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Cognition, Brain, & Behavior

Cognition, Brain, & Behavior

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How Cognitive Science Can Help Adults Learn a Foreign Language

Adults who want to learn a foreign language are often discouraged because they believe they cannot acquire a language as easily as children. Once they begin to learn a language, adults may be further discouraged when they find the methods used to teach children don’t seem to work for them. What is an adult language learner to do? In this book, Richard Roberts and Roger Kreuz draw on insights from psychology and cognitive science to show that adults can master a foreign language if they bring to bear the skills and knowledge they have honed over a lifetime.

The Growth of Grammar

How do children begin to use language? How does knowledge of language emerge in early infancy, and how does it grow? This textbook offers a comprehensive introduction to knowledge acquisition, drawing on empirical evidence and linguistic theory. The theoretical framework used is the generative theory of Universal Grammar; students should have some familiarity with concepts in linguistic research. Aimed at upper-level undergraduate and graduate students, the book offers end-of-chapter summaries, key words, study questions, and exercises.

This textbook presents a wide range of subjects in neuroscience from a computational perspective. It offers a comprehensive, integrated introduction to core topics, using computational tools to trace a path from neurons and circuits to behavior and cognition. Moreover, the chapters show how computational neuroscience—methods for modeling the causal interactions underlying neural systems—complements empirical research in advancing the understanding of brain and behavior.

Retraining Subconscious Awareness

This is a book for readers who want to probe more deeply into mindfulness. It goes beyond the casual, once-in-awhile meditation in popular culture, grounding mindfulness in daily practice, Zen teachings, and recent research in neuroscience. In Living Zen Remindfully, James Austin, author of the groundbreaking Zen and the Brain, describes authentic Zen training—the commitment to a process of regular, ongoing daily life practice. This training process enables us to unlearn unfruitful habits, develop more wholesome ones, and lead a more genuinely creative life.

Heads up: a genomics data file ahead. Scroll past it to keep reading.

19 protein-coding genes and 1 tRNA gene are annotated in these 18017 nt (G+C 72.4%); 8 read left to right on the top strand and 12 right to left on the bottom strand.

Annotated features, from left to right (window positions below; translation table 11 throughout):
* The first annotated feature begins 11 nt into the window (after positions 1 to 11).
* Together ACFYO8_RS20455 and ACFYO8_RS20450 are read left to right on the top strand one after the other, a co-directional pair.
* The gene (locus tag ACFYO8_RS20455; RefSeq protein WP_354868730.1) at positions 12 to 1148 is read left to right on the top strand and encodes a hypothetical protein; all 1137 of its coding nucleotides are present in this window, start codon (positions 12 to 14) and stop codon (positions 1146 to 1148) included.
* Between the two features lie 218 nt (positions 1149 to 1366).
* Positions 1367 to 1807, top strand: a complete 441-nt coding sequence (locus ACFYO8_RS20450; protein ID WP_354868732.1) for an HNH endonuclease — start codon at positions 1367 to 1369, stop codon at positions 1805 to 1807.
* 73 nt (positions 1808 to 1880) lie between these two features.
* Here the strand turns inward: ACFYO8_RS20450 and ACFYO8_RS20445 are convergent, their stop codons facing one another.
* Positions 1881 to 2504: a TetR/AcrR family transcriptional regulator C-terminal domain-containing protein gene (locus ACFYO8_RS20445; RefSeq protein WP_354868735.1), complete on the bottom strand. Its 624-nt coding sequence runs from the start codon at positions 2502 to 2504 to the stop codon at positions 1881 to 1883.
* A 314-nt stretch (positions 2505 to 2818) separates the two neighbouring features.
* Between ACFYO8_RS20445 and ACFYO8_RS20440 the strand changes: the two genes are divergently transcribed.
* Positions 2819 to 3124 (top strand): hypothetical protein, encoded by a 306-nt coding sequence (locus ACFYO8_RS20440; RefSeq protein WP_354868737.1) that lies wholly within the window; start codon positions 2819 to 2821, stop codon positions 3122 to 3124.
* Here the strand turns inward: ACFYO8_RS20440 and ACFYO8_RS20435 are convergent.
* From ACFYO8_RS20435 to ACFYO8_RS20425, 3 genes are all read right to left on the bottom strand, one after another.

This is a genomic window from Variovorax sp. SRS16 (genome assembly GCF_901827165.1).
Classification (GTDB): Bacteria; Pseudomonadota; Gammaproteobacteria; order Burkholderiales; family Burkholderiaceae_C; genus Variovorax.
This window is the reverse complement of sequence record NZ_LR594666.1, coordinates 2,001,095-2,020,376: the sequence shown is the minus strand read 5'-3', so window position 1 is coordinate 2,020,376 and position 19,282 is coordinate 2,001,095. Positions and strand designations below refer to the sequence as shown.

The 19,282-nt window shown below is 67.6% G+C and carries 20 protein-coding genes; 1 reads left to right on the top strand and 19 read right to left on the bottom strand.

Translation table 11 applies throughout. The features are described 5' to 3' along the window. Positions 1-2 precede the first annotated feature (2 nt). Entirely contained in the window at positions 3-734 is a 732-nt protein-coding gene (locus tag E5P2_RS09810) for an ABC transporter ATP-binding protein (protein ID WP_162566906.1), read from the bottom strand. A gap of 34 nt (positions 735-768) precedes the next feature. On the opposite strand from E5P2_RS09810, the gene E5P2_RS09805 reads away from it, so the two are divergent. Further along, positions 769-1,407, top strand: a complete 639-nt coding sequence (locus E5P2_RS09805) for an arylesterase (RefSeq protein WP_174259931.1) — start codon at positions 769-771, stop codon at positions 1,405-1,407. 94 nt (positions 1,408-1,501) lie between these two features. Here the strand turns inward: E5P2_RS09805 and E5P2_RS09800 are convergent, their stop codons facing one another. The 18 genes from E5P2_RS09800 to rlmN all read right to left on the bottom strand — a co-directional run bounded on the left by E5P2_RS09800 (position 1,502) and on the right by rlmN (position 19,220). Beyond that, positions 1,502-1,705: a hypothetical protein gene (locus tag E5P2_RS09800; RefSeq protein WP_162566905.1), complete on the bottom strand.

Philosophers from Descartes to Kripke have struggled with the glittering prize of modern and contemporary philosophy: the mind-body problem. The brain is physical. If the mind is physical, we cannot see how. If we cannot see how the mind is physical, we cannot see how it can interact with the body. And if the mind is not physical, it cannot interact with the body. Or so it seems.

Toward a Test of Rational Thinking

Why are we surprised when smart people act foolishly? Smart people do foolish things all the time. Misjudgments and bad decisions by highly educated bankers and money managers, for example, brought us the financial crisis of 2008. Smart people do foolish things because intelligence is not the same as the capacity for rational thinking. The Rationality Quotient explains that these two traits, often (and incorrectly) thought of as one, refer to different cognitive functions.

Ancient Brains in a High-Tech World

Most of us will freely admit that we are obsessed with our devices. We pride ourselves on our ability to multitask—read work email, reply to a text, check Facebook, watch a video clip. Talk on the phone, send a text, drive a car. Enjoy family dinner with a glowing smartphone next to our plates. We can do it all, 24/7! Never mind the errors in the email, the near-miss on the road, and the unheard conversation at the table.

The Theory of Generalized Conversational Implicature

When we speak, we mean more than we say. In this book Stephen C. Levinson explains some general processes that underlie presumptions in communication. This is the first extended discussion of preferred interpretation in language understanding, integrating much of the best research in linguistic pragmatics from the last two decades. Levinson outlines a theory of presumptive meanings, or preferred interpretations, governing the use of language, building on the idea of implicature developed by the philosopher H.P. Grice.

Over the past twenty-five years, Ray Jackendoff has investigated many complex issues in syntax, semantics, and the relation of language to other cognitive domains.

Wittgenstein, Philosophy, and the Mind

The realistic spirit, a nonmetaphysical approach to philosophical thought concerned with the character of philosophy itself, informs all of the discussions in these essays by philosopher Cora Diamond. Diamond explains Wittgenstein's notoriously elusive later writings, explores the background to his thought in the work of Frege, and discusses ethics in a way that reflects his influence.

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